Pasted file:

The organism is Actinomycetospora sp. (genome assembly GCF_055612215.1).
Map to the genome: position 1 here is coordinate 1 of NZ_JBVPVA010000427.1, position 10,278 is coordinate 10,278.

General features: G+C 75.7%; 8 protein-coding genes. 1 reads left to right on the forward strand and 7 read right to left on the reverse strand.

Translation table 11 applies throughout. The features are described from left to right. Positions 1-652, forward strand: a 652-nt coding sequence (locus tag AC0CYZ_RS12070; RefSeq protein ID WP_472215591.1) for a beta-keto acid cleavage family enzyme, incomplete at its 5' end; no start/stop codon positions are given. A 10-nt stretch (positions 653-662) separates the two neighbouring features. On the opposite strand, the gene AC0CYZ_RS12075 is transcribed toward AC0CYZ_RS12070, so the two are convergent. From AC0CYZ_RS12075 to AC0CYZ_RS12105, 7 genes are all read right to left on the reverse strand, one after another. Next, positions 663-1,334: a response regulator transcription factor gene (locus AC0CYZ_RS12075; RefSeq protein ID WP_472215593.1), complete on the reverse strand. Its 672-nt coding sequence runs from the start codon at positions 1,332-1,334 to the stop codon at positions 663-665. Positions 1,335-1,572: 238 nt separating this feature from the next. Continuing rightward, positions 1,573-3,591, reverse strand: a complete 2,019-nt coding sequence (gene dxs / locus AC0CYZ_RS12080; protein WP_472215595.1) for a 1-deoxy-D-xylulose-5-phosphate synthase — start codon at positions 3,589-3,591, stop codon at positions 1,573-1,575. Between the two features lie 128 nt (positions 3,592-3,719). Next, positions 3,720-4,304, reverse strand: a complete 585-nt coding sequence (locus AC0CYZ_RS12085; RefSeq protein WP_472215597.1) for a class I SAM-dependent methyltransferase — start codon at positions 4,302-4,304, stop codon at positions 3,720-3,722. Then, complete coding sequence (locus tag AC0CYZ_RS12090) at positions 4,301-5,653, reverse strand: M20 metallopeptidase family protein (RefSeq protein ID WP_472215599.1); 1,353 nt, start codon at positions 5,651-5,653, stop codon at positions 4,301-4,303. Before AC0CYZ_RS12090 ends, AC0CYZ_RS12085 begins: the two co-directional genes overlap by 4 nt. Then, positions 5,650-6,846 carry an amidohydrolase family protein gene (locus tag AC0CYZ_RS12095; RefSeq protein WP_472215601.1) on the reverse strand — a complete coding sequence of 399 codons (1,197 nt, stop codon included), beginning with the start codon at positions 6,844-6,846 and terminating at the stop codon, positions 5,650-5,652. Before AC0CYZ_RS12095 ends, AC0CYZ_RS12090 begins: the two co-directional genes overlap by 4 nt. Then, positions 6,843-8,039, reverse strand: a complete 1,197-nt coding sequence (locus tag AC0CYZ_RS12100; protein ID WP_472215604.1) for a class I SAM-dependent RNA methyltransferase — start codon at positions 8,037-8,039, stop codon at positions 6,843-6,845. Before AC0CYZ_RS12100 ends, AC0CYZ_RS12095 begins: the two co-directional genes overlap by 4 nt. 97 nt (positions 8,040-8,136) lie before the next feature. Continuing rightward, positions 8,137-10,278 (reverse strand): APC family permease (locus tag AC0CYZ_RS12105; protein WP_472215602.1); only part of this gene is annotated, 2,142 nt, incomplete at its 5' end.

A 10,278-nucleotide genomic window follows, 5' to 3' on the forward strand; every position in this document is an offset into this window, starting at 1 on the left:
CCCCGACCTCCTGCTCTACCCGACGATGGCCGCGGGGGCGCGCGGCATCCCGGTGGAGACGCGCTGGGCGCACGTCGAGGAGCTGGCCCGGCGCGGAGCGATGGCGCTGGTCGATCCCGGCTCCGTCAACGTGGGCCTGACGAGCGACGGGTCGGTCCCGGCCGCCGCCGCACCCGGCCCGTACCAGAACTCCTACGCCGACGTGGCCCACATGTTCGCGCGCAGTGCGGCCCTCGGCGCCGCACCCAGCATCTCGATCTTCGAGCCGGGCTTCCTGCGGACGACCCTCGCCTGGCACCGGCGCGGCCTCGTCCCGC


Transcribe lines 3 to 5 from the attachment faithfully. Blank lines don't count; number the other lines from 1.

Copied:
General features: G+C 75.7%; 8 protein-coding genes. 1 reads left to right on the forward strand and 7 read right to left on the reverse strand.

Translation table 11 applies throughout. The features are described from left to right. Positions 1-652, forward strand: a 652-nt coding sequence (locus tag AC0CYZ_RS12070; RefSeq protein ID WP_472215591.1) for a beta-keto acid cleavage family enzyme, incomplete at its 5' end; no start/stop codon positions are given. A 10-nt stretch (positions 653-662) separates the two neighbouring features. On the opposite strand, the gene AC0CYZ_RS12075 is transcribed toward AC0CYZ_RS12070, so the two are convergent. From AC0CYZ_RS12075 to AC0CYZ_RS12105, 7 genes are all read right to left on the reverse strand, one after another. Next, positions 663-1,334: a response regulator transcription factor gene (locus AC0CYZ_RS12075; RefSeq protein ID WP_472215593.1), complete on the reverse strand. Its 672-nt coding sequence runs from the start codon at positions 1,332-1,334 to the stop codon at positions 663-665. Positions 1,335-1,572: 238 nt separating this feature from the next. Continuing rightward, positions 1,573-3,591, reverse strand: a complete 2,019-nt coding sequence (gene dxs / locus AC0CYZ_RS12080; protein WP_472215595.1) for a 1-deoxy-D-xylulose-5-phosphate synthase — start codon at positions 3,589-3,591, stop codon at positions 1,573-1,575. Between the two features lie 128 nt (positions 3,592-3,719). Next, positions 3,720-4,304, reverse strand: a complete 585-nt coding sequence (locus AC0CYZ_RS12085; RefSeq protein WP_472215597.1) for a class I SAM-dependent methyltransferase — start codon at positions 4,302-4,304, stop codon at positions 3,720-3,722. Then, complete coding sequence (locus tag AC0CYZ_RS12090) at positions 4,301-5,653, reverse strand: M20 metallopeptidase family protein (RefSeq protein ID WP_472215599.1); 1,353 nt, start codon at positions 5,651-5,653, stop codon at positions 4,301-4,303. Before AC0CYZ_RS12090 ends, AC0CYZ_RS12085 begins: the two co-directional genes overlap by 4 nt. Then, positions 5,650-6,846 carry an amidohydrolase family protein gene (locus tag AC0CYZ_RS12095; RefSeq protein WP_472215601.1) on the reverse strand — a complete coding sequence of 399 codons (1,197 nt, stop codon included), beginning with the start codon at positions 6,844-6,846 and terminating at the stop codon, positions 5,650-5,652. Before AC0CYZ_RS12095 ends, AC0CYZ_RS12090 begins: the two co-directional genes overlap by 4 nt. Then, positions 6,843-8,039, reverse strand: a complete 1,197-nt coding sequence (locus tag AC0CYZ_RS12100; protein ID WP_472215604.1) for a class I SAM-dependent RNA methyltransferase — start codon at positions 8,037-8,039, stop codon at positions 6,843-6,845. Before AC0CYZ_RS12100 ends, AC0CYZ_RS12095 begins: the two co-directional genes overlap by 4 nt. 97 nt (positions 8,040-8,136) lie before the next feature. Continuing rightward, positions 8,137-10,278 (reverse strand): APC family permease (locus tag AC0CYZ_RS12105; protein WP_472215602.1); only part of this gene is annotated, 2,142 nt, incomplete at its 5' end.

A 10,278-nucleotide genomic window follows, 5' to 3' on the forward strand; every position in this document is an offset into this window, starting at 1 on the left: